Despite the vacation rental industry’s growth over the last decade, property managers continue to struggle to find inventory for their businesses. Competition is fierce, owners demand more for their money, and it can be difficult to know which properties are available because of strict short-term rental regulations in some areas.
With all of those challenges, it can be difficult to know how to get your vacation rental property management business off the ground.
If you’re just starting out or would like to expand beyond a handful of properties, you’re in luck. We talked to some experienced managers in the industry whose businesses have skyrocketed in the last few years and got their advice on how to build a vacation rental management company – at scale.
Meet the Experts
Before founding their management company Better Vacations in 2012, David Malka and Charles Lei were dabbling in Airbnb as owners. They bought their first investment property in Las Vegas, learned a bit about the ins and outs of management, and then convinced friends and family to get in on the action. Once they’d learned the ropes on their own properties, they brought their expertise to providing professional management to over 25 cities. Lei spoke to us about how they managed such rapid expansion in a competitive market.
Sabrina Bethunin was looking for a business idea when her friend Quirin Schwaighofer asked her to manage his Airbnb for a few months. When Schwaighofer came back, Bethunin had restyled his property and listing, dramatically improved his rental income – and mapped out a brilliant business proposition. The pair cofounded MadeComfy in 2015 and had 50 properties under their management within their first quarter. Schwaighofer sat down with us to discuss how MadeComfy has managed such spectacular growth in such a new market.
Look Where No One Else Is Looking
If you want to establish yourself as the obvious choice for vacation rental manager in a given area, your first job is to figure out where your inventory is located. For Bethunin and Schwaighofer, the answer was simple: there were practically no professional short-term managers in their area.
“We realized Australia was about 5 years behind the U.S. market in terms of short-term rentals,” Schwaighofer says. “We started initially with just key exchange and cleaning and grew to 15 properties in about 4 months, which was a lot. And we started to realize that if you mess up one thing, everything comes down. So we started to offer a full service so we could be sure we were delivering everything.”
That was a unique business model in Australia; few had thought to offer full-service management. If you’re in an area where short-term rentals aren’t the norm, you may well be looking at a market that’s desperate for a taste of professional management. Provide it, and you’ll quickly find owners eager to sign on with you.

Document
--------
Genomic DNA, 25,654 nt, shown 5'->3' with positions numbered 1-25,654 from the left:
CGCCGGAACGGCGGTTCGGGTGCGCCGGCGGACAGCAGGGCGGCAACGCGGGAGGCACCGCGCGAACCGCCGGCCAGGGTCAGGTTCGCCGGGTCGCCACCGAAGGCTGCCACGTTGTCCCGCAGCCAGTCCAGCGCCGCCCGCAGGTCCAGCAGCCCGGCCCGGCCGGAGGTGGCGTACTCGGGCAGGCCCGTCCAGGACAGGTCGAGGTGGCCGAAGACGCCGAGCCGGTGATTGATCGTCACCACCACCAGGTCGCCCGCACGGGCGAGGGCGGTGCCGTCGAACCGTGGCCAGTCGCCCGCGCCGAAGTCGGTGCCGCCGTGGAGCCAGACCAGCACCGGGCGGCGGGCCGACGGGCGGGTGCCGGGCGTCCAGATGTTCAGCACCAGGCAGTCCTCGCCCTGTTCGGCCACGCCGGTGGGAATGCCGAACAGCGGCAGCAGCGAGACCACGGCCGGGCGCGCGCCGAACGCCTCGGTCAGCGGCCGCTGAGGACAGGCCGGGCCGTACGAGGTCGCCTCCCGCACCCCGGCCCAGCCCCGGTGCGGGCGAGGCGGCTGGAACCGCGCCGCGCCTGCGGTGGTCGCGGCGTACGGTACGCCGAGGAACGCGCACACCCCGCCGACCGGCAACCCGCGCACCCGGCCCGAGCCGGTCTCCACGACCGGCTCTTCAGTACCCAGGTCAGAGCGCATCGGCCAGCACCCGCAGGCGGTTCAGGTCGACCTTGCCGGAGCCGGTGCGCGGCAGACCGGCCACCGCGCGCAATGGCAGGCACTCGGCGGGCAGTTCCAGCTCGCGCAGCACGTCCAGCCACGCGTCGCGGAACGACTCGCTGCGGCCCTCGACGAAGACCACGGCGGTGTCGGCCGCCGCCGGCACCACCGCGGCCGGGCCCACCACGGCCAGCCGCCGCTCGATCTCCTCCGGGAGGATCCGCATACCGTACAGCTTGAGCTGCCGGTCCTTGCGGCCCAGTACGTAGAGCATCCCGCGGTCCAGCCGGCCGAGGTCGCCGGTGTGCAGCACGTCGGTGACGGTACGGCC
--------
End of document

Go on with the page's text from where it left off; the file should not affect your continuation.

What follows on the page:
For Lei and Malka, finding customers wasn’t so simple. They had started operating their own Airbnb in Vegas, a popular area already filled with short-term rentals. Rather than try to persuade self-managing owners to try their services, the two looked for inventory in the long-term rental market.
“It was an arbitrage model, where we’d convert previously long-term properties to Airbnb with the owner’s agreement,” Lei explains. “We’d seek out properties that were currently for rent long-term, and ask if they’d be open to renting their place on Airbnb.” With cold calls and word-of-mouth referrals from owners delighted to be turning a better profit with a short-term rental than they could with a long-term rental, the Better Vacations empire grew.
The lesson here is if you have tons of competition for clients, think outside the box. Lei and Malka didn’t look at Airbnb listings for potential owners; they found them in long-term rental owners they could persuade to try something new for a chance at a better profit. Owners with properties suitable for short-term rental aren’t only available on listing sites; there’s potential in most properties, and countless avenues to reach those potential clients.
Target Your Marketing Approach
People need to know you have something they want, and the best way to make them aware is through marketing. The question is: what kind of marketing approach works best?
MadeComfy has built their business by being active participants in the short-term rental world. “Be up to date with the industry, educate yourself, be connected, and talk about what you learn,” Schwaighofer says. That strategy has made the MadeComfy cofounders a constant fixture in the short-term rental media. “We’re asked to talk on podcasts, on TV shows, we’re always present online when people are talking about short-term rentals. When you have a problem and Google it, we’re everywhere.”
That constant ubiquity has meant MadeComfy doesn’t need a sales strategy. “So far, we have not approached a single customer. We’ve been in a really good position, where people simply find us and come to us. We have 100% inside sales.”